IOSH conference: workers must “put hands up” for help on mental health
Communication is key to ensuring workplace mental health issues are addressed, a campaigner and consultant has told the IOSH conference.
Geoff McDonald, said workers should ‘put their hands up and ask for help’ if they are suffering from mental health problems in the workplace.
McDonald, who speaks about his own personal mental health journey during his time at Unilever as a former global VP of HR marketing, communications, sustainability & water, told delegates that line managers needed to ensure they were able to have conversations with staff – and that a culture of trust about discussing mental health issues existed.
Speaking about his experience, McDonald said there were some ‘very dark moments’ and it was through communication and talking openly about the issue that he was able to move forward.
He said: “Why in 2017, when we have put people on the moon, can we still not openly talk about our mental health at work?
“I want everyone in workplaces all over the world to feel that they genuinely have the choice to put their hand up and ask for help if they are suffering from depression, anxiety or bipolar, just as they would if they were suffering from a physical illness.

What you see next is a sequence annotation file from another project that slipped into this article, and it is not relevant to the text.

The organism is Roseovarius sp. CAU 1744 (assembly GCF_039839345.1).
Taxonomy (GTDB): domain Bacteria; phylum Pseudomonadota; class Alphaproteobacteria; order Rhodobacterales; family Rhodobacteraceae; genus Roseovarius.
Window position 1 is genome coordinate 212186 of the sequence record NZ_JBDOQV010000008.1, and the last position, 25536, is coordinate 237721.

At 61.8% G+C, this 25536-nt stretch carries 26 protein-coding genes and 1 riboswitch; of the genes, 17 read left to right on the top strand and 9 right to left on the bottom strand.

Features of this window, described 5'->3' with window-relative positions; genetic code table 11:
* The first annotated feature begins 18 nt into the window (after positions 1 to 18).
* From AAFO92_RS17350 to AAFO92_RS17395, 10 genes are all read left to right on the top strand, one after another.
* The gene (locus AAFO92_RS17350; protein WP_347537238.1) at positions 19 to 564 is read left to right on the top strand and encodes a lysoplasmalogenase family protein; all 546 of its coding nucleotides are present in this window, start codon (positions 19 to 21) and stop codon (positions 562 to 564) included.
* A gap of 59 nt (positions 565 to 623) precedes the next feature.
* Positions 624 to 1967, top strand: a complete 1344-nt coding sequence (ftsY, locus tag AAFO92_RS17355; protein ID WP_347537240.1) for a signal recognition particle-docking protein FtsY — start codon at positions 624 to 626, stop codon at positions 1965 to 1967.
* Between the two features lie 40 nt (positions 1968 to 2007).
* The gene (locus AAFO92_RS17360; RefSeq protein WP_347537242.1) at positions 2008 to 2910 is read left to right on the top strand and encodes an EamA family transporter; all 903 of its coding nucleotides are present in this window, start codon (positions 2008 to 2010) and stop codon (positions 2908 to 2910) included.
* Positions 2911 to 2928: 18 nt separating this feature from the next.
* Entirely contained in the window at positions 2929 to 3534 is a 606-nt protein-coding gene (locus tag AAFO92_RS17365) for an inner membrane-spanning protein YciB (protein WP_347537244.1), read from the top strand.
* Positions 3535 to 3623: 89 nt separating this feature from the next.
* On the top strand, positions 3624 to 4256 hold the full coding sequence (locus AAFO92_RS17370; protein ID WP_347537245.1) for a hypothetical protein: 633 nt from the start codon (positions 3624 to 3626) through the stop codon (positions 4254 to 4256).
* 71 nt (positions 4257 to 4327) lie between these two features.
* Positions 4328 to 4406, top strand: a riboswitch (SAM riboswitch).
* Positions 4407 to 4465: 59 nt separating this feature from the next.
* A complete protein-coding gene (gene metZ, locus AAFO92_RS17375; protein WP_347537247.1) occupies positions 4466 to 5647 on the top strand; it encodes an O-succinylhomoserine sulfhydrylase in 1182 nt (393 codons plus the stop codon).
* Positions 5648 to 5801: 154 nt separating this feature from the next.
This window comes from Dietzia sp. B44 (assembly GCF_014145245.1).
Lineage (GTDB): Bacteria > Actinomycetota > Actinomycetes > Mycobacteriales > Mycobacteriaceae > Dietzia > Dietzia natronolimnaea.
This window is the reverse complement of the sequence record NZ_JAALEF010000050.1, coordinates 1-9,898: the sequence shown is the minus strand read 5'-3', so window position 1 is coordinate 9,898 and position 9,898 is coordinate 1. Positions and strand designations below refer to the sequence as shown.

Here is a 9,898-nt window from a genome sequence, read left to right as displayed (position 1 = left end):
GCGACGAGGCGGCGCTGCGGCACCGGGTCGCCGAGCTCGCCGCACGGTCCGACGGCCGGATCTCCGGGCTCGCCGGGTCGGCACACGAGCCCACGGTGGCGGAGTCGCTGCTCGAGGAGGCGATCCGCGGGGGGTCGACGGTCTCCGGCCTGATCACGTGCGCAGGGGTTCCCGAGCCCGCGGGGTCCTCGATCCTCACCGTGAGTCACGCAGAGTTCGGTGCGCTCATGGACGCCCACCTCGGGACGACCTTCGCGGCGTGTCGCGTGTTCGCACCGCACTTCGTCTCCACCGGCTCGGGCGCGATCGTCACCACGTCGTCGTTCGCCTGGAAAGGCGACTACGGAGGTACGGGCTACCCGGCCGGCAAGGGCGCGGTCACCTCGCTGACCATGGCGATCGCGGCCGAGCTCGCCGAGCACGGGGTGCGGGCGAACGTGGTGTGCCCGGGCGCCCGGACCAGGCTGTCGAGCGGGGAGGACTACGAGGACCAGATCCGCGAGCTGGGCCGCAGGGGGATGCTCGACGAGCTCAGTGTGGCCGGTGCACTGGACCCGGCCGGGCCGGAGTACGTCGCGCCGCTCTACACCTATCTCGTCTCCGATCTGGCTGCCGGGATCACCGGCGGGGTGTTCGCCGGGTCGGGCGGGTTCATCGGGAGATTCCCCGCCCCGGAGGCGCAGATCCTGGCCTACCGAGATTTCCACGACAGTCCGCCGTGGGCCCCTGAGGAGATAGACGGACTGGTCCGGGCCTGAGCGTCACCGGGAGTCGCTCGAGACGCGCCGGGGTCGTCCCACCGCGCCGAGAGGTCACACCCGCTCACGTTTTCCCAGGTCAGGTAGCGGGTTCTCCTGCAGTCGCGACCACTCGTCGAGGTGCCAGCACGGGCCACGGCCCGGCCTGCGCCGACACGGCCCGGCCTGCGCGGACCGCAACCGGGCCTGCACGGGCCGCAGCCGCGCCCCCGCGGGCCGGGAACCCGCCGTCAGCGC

McDonald also mentioned a friend who had died and said that ‘stigma killed my friend’.
He said: “If he had been suffering from a physical illness he would have put his hand up and asked for help. If my friend had that choice he may still be here today.”
According to McDonald, he said workers ‘energy’ was vital – driven by physical, emotional and mental health – and called it the ‘most limiting resource’ within businesses.
Frazzled at work
He said: “People are frazzled. What have we done to the workplace to sap the energy out of people? Why don’t we have workplaces where we are talking about enhancing the energy of people, not making them resilient and throwing more at them?
“We can have knowledge, skills and behaviours but if we don’t have energy, we cannot perform.”
McDonald claimed that progress in improving workplace safety had been achieved – and it was now the time to do the same for health and wellbeing. He said engaging with business leaders, upskilling workers to spot signs of poor mental health, and ‘shifting the narrative’ were crucial to success.
He said: “If a flower doesn’t bloom, there is nothing wrong with the flower. It is the environment in which it lives.”
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